Sunday, February 22, 2009

Worshipping in Style at the Old Sto. Domingo Church

This account came from an American tourist to the Philippines, a certain George A. Miller, in the country's American colonial heyday. The book he wrote, 'Interesting Manila', chronicled the life and times of the City as it was before the traumatic destruction of World War II. Here he describes a scene from the pre-war, Neo-Gothic masterpiece that was the Santo Domingo church, home of the beloved and revered image of Our Lady of the Most Holy Rosary, and often cited as one of the grandest-- if not the grandest-- church in all of Manila.

The Church:

One of the most impressive and interesting of all the Manila churches is old Santo Domingo. The exterior with its embattled towers and climbing buttresses is stately and massive. The view from the Ayuntamiento is striking, and the old Gothic windows of the semicircular apsis have a strong ecclesiastical flavor.

If there were nothing of Santo Domingo but its doors it would still be worth going to see. The interior is Gothic, being the only example of the kind in the city, and with its beautiful marble bases and altar steps, its choir and altar railings of worked brass, its colored glass and curved pulpit(said to have cost four thousand pesos), it readily weaves a spell of magic over the beholder. Its sacristy contains many objects of beauty and interest and the mellow tinge of time lends a halo to the whole pile.

My first experience in a Manila church was at High Mass in Santo Domingo at the early hour. There were sixteen hundred candles shining in the gloom of the old sanctuary, and a thousand worshipers were kneeling on the polished floor. Among the high arches gathered the smoke of the incense, and way up in the dome the morning sun streamed red and gold through the colored glass.

The chanting of the priest reverberated through the aisle like the noise of a cataract, and the answer of the prostrate people was like the murmur of many waters upon the sand. Then the great organ with its thundering reeds made the old pile ring and shout like some strong giant in sport, and in the succeeding silence the people waited in awe for what might follow. What did follow was the chanting of the boy's choir without accompaniment, and the effect from the high gallery was as if the voices came from everywhere, the very stones had suddenly become vocal and joined in the acclamation.

At last it was over, and the multitude filed slowly out past the great marble basons, and there remained only the flickering candles, the fragrant incense, the glittering altar and the slanting sun-beams of orange and purple. What a place for reverie, what a spot for romance! What shades of the forgotten past knelt behind the "dusty" images, and hovered among the pointed arches!

With all its painted pillars and glaring colors the old church has a fascination about its rich tone and its gothic lines that holds one, Whatever it may be, it is a church, and it weaves over the visitor the spell of the old gothic motive, that insistent pointing upward that lifts men's heart to the sky.

The Pipe Organ:

The guardian of each church are liberal in their praises of of their particular organ, as is natural. Perhaps the best organ in the city is the one in Santo Domingo. It contains a fine "double open diapason" on the pedals with the longest pipe reaching up eighteen feet above the floor. Like all the old organs it is rich in reeds and the full organ is something terrifying in the empty church. The European plan of placing the heavy reeds in a horizontal row just above the player's head has the advantage of getting the most noise out of a given number of pipes, but it must be a boiler-factory experience for the organist. The organ referred to contains some dozen stops on each manual and has three or four "mixtures." Rough as the effect may be, when the full organ is used as support for forte passages with full choir, the result is impressive and has a tonal dignity that can not be disregarded. What such effects must be upon the native worshiper, with his susceptibility to impressions alike of sights and sound, may be better imagined than discribed.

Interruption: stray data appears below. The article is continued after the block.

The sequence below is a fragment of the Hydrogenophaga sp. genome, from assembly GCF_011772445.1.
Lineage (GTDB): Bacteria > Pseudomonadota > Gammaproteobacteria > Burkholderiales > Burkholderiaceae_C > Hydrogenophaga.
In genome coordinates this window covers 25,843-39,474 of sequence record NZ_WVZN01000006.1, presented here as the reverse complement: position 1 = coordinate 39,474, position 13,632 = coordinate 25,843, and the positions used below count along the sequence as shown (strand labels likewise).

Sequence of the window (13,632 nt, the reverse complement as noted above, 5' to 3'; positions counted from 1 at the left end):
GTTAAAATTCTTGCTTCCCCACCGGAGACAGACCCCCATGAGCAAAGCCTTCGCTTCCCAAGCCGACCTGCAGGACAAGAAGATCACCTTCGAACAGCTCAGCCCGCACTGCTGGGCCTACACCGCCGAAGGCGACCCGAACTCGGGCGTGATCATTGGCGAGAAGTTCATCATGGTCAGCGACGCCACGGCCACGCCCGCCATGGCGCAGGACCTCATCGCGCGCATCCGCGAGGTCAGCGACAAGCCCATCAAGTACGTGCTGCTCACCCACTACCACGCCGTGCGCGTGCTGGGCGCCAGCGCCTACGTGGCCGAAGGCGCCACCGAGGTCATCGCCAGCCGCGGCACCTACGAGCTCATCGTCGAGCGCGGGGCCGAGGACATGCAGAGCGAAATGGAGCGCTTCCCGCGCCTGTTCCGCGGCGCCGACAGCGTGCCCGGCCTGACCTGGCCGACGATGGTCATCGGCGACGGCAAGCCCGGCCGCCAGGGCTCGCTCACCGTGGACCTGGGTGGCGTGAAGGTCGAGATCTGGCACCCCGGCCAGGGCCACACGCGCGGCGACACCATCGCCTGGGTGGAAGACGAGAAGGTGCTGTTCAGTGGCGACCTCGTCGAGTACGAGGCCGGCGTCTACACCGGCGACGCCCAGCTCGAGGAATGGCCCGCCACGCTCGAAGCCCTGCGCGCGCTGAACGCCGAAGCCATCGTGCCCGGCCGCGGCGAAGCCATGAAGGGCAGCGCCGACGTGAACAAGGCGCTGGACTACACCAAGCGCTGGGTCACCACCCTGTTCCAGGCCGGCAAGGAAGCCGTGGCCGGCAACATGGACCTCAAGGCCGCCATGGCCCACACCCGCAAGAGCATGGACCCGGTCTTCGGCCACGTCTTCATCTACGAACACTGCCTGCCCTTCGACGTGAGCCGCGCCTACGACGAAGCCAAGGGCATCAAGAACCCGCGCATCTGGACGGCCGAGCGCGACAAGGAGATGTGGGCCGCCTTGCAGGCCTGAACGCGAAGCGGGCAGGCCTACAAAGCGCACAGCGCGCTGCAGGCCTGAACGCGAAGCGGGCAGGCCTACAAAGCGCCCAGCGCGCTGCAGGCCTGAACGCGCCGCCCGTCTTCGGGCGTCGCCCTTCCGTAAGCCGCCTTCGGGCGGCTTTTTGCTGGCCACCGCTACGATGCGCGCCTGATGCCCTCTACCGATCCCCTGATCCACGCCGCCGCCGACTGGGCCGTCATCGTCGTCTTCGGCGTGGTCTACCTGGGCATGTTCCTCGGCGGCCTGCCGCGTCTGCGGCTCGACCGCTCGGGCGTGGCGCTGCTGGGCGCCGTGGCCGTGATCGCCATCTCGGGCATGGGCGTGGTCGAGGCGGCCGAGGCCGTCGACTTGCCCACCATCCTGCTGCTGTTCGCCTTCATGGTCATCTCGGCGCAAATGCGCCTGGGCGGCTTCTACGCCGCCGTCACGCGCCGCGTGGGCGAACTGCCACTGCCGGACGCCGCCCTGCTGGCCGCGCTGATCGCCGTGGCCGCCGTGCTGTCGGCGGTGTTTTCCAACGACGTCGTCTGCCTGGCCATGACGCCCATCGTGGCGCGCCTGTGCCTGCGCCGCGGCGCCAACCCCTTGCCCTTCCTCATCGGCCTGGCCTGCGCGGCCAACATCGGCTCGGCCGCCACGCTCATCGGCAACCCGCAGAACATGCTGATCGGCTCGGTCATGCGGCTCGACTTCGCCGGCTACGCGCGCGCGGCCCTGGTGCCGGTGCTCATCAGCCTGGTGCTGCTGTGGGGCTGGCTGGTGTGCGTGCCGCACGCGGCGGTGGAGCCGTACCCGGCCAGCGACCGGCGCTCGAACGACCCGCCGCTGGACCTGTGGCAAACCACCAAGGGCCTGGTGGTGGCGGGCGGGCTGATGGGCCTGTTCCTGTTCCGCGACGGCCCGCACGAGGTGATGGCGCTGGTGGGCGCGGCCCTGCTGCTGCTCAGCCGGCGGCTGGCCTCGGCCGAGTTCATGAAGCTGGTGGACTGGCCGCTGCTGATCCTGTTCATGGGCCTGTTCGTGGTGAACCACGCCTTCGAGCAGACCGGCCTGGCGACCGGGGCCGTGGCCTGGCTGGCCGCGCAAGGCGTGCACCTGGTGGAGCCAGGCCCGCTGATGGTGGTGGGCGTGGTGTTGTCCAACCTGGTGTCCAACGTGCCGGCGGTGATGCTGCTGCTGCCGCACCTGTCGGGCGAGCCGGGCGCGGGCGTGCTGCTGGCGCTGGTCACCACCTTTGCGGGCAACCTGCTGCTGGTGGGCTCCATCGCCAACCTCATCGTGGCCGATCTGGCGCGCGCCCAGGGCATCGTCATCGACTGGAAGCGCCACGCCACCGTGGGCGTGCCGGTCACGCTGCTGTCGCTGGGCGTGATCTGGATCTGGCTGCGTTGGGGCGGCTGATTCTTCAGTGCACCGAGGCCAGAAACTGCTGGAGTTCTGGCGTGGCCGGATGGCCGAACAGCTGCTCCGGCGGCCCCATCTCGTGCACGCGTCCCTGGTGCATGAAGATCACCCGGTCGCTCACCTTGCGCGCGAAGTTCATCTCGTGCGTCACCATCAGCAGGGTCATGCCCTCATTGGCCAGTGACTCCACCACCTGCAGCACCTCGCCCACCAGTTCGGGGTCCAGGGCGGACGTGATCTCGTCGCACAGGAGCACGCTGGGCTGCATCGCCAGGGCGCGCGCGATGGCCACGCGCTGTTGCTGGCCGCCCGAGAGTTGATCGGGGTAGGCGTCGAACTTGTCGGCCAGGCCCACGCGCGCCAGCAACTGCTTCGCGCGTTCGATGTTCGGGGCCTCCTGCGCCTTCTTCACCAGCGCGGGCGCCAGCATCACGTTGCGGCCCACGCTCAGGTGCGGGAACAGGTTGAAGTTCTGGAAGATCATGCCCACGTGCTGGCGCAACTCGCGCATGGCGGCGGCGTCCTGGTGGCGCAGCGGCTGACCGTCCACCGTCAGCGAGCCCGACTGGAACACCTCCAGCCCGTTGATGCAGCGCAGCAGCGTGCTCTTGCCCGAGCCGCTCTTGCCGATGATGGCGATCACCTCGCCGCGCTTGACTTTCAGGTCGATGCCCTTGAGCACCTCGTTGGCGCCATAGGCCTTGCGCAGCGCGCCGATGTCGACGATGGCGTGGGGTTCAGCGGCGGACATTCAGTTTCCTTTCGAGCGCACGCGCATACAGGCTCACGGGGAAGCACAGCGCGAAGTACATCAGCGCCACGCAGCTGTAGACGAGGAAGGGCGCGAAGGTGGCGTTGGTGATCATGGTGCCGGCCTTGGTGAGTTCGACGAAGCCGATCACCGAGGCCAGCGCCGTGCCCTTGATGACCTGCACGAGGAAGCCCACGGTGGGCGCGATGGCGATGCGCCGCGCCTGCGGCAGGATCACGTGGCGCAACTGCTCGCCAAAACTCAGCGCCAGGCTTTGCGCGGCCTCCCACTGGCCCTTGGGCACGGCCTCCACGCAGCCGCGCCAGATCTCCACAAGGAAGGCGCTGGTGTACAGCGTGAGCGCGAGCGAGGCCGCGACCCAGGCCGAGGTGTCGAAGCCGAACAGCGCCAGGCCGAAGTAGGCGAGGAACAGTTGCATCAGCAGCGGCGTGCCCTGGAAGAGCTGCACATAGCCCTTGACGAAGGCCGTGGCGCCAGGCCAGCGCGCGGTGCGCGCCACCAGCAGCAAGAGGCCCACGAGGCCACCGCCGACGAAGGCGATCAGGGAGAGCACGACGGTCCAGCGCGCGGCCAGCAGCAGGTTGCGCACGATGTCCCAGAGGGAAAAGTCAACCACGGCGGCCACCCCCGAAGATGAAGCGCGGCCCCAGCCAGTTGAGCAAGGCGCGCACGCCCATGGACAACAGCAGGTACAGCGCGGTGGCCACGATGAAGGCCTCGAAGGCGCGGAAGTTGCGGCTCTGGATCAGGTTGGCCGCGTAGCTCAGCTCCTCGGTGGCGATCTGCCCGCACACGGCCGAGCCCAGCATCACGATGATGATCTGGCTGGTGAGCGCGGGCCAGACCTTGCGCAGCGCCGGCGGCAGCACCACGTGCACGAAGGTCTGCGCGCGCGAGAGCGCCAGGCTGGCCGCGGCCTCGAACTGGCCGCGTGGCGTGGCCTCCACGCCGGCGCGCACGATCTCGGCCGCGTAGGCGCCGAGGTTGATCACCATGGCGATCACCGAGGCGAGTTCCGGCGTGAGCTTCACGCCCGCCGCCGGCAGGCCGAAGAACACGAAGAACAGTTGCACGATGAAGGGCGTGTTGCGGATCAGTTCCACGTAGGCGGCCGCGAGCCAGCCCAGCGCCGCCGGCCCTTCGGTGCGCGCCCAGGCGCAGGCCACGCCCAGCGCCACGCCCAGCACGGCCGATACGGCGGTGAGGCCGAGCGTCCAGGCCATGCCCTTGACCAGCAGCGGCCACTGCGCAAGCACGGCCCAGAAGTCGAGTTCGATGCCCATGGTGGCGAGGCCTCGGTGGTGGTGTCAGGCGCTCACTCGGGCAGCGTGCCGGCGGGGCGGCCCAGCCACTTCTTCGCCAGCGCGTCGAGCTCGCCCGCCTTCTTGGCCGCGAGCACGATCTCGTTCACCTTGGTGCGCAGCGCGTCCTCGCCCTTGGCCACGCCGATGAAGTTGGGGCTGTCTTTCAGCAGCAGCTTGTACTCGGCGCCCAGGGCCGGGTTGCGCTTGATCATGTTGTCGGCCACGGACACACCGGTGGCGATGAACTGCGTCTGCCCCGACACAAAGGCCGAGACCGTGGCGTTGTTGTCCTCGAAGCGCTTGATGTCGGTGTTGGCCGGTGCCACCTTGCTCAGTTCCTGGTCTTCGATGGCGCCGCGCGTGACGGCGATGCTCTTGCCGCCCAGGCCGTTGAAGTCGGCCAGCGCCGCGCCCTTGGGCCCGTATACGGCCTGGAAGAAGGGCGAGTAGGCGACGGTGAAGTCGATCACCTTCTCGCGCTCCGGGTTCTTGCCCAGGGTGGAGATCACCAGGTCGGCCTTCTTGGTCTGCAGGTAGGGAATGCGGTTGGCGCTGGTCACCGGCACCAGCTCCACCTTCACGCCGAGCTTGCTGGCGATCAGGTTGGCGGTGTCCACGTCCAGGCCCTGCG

The Bells:

A good story might be found in almost any of these places if the bells could speak that which they have seen, and therefore should know, but while bells are talkative enough, they have discreet tongues and tell no tales exept those they are hidden by their lords and masters. Now bells are doubtful members of the family of music makers, and Manila bells, as they are hung and rung, have little claim to anything except discord and crashing noise. Cowper sang of the soft music of village bells that fell at intervals on the ear in cadence sweet, but evidently he had never been in Manila at six o'clock p.m. There are half a dozen really fine bells in the city but they are never heard to advantage, because of the impertinent raps and clatter of the small fry that clang simultaneously and incessantly whenever their elders essay to speak. The largest bell is in the tower of Santo Domingo, and, being too big to swing, is rang with a hammer. If properly struck its tone is rich and full, but is rarely heard.

The destruction of Intramuros eradicated a large part of Manila's Catholic patrimony. An anecdote about the post-war Dominicans, who were discussing plans to build a new Shrine out of the confines of Old Manila, said that they wanted absolutely no reminder of the past, save for the image of the Virgin. The present day Santo Domingo church in Quezon City, while beautiful, simply cannot hold a candle next to its much lamented predecessor.

1 comment:

christopher said...

What a loss, and not just the church. Can you email me? I've got a question for you regarding the PI.